The average tax refund in 2012 was $2804, with three out of four taxpayers getting money back. The IRS delivered 109.3 million refunds last year, adding up to a total of $318.5 billion. If you’re like me, you’ve probably already mentally spent your refund on red bulls, twinkies, and a collection of bobble heads of D-List celebrities (I just need Snookie and I’ll have a complete set). Ok, let’s hope you’re not like me and you’re going to use your refund as prudently as possible. Most consumers see their tax refunds as unplanned bonuses; 1 in 3 will spend their refund within the first 3 months of receiving it. 29.7% use it for “everyday expenses”, 11.9% take a vacation on it, 13.2% will make a major purchase, and a surprising 1.3% use it to file for bankruptcy. Here are a few things to remember to avoid falling into that refund trap:
It’s not a bonus.
It’s tempting and fun to look at a refund as “free money” instead of what it actually is – a return of your own money from the government. The trick is to view a tax refund as you would your own paycheck. In that light, you wouldn’t take your paycheck and blow it on a trip to Cancun, or spend it all on eBay on a rainy afternoon. Figure your refund check into your budget as soon as you get it.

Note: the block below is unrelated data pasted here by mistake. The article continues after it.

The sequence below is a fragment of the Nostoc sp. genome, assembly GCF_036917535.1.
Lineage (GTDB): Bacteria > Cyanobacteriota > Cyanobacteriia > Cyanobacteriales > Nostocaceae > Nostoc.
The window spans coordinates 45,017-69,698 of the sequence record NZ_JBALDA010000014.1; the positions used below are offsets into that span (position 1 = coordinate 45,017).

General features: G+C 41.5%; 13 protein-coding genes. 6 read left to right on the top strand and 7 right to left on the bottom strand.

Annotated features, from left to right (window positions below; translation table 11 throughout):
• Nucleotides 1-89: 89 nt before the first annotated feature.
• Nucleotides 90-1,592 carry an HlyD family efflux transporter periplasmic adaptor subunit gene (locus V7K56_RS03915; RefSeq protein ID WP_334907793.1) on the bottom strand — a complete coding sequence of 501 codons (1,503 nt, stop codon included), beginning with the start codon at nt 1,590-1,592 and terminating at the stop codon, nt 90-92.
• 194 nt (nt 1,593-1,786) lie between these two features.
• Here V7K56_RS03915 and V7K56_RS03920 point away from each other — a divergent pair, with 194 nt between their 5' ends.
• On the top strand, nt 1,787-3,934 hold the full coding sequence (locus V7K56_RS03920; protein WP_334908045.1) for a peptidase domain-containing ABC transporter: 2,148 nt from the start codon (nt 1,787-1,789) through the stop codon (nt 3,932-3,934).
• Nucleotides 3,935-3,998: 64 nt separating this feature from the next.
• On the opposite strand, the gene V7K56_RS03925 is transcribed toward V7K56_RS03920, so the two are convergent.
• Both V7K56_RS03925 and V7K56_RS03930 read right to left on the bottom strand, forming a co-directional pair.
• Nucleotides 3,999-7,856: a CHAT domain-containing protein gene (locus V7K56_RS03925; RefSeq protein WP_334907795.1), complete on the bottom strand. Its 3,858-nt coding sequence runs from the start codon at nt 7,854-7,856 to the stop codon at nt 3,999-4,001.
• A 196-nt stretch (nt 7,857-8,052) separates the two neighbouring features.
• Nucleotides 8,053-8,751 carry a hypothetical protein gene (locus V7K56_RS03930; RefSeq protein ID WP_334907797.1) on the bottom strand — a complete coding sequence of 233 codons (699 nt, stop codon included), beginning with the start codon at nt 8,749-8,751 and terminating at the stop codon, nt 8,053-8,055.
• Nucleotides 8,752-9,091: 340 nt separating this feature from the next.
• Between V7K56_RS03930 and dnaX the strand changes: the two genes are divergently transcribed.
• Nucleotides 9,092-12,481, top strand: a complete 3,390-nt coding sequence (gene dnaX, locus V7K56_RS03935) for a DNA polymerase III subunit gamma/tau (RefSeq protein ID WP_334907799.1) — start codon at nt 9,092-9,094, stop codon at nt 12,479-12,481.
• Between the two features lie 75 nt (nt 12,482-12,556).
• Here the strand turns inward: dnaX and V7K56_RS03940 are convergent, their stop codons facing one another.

Pay down debt.
Using your refund to pay off debt (especially high interest debt) is wise. Not only are you paying off a nice chunk of debt, you are canceling out a share of interest that will beat what you would get from leaving the money in the bank.
Save it for a rainy day.
Why not give yourself an even bigger return on your tax refund by putting the money into a savings account–or an emergency savings account, CD or retirement fund? Plus, it’s always helpful to have a savings account to draw from when a major car repair bill, medical emergency or other unexpected expense comes along.
Give it away!
This is, by a long shot, the best and most satisfying option. The others make worldly sense, but this one makes spiritual sense. $1000 refund could do so much good. $60 will send a child to school for an entire year in Benin. $20 can give someone in a developing country clean water. $1 can buy 8 meals for someone starving in America. The opportunities for joyful giving are endless. Check out Charity Navigator to find a worthy recipient. How do you plan to spend your refund?